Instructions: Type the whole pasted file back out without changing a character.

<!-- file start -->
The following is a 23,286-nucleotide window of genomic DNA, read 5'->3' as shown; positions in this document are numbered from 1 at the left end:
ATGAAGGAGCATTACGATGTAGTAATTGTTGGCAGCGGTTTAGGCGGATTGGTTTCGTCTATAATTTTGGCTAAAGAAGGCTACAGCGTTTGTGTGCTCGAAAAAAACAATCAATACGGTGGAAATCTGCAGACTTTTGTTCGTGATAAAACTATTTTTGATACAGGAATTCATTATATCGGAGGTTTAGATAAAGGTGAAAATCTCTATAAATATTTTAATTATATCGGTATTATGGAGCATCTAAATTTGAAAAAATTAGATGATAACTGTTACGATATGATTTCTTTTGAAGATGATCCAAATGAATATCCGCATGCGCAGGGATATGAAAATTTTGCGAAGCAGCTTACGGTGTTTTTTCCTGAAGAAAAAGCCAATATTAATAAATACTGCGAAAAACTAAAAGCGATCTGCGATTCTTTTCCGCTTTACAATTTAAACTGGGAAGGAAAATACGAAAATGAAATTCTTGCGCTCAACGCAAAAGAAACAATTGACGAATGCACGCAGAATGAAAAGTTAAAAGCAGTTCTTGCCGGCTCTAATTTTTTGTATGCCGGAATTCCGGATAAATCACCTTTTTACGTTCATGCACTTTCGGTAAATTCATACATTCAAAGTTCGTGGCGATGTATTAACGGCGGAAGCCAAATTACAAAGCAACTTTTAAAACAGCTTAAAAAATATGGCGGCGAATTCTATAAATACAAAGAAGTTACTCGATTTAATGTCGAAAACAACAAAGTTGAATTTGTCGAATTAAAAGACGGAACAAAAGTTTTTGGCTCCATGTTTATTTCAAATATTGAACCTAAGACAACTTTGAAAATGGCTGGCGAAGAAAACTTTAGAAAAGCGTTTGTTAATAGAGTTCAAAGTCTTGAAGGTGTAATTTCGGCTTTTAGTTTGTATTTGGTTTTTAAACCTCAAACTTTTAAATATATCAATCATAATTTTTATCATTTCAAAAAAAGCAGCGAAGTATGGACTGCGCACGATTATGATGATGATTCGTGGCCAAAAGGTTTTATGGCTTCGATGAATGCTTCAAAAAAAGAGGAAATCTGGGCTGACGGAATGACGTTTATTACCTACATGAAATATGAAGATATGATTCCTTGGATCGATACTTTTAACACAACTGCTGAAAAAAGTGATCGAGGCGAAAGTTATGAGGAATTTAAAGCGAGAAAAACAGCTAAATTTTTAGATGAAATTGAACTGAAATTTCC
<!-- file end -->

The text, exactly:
The following is a 23,286-nucleotide window of genomic DNA, read 5'->3' as shown; positions in this document are numbered from 1 at the left end:
ATGAAGGAGCATTACGATGTAGTAATTGTTGGCAGCGGTTTAGGCGGATTGGTTTCGTCTATAATTTTGGCTAAAGAAGGCTACAGCGTTTGTGTGCTCGAAAAAAACAATCAATACGGTGGAAATCTGCAGACTTTTGTTCGTGATAAAACTATTTTTGATACAGGAATTCATTATATCGGAGGTTTAGATAAAGGTGAAAATCTCTATAAATATTTTAATTATATCGGTATTATGGAGCATCTAAATTTGAAAAAATTAGATGATAACTGTTACGATATGATTTCTTTTGAAGATGATCCAAATGAATATCCGCATGCGCAGGGATATGAAAATTTTGCGAAGCAGCTTACGGTGTTTTTTCCTGAAGAAAAAGCCAATATTAATAAATACTGCGAAAAACTAAAAGCGATCTGCGATTCTTTTCCGCTTTACAATTTAAACTGGGAAGGAAAATACGAAAATGAAATTCTTGCGCTCAACGCAAAAGAAACAATTGACGAATGCACGCAGAATGAAAAGTTAAAAGCAGTTCTTGCCGGCTCTAATTTTTTGTATGCCGGAATTCCGGATAAATCACCTTTTTACGTTCATGCACTTTCGGTAAATTCATACATTCAAAGTTCGTGGCGATGTATTAACGGCGGAAGCCAAATTACAAAGCAACTTTTAAAACAGCTTAAAAAATATGGCGGCGAATTCTATAAATACAAAGAAGTTACTCGATTTAATGTCGAAAACAACAAAGTTGAATTTGTCGAATTAAAAGACGGAACAAAAGTTTTTGGCTCCATGTTTATTTCAAATATTGAACCTAAGACAACTTTGAAAATGGCTGGCGAAGAAAACTTTAGAAAAGCGTTTGTTAATAGAGTTCAAAGTCTTGAAGGTGTAATTTCGGCTTTTAGTTTGTATTTGGTTTTTAAACCTCAAACTTTTAAATATATCAATCATAATTTTTATCATTTCAAAAAAAGCAGCGAAGTATGGACTGCGCACGATTATGATGATGATTCGTGGCCAAAAGGTTTTATGGCTTCGATGAATGCTTCAAAAAAAGAGGAAATCTGGGCTGACGGAATGACGTTTATTACCTACATGAAATATGAAGATATGATTCCTTGGATCGATACTTTTAACACAACTGCTGAAAAAAGTGATCGAGGCGAAAGTTATGAGGAATTTAAAGCGAGAAAAACAGCTAAATTTTTAGATGAAATTGAACTGAAATTTCC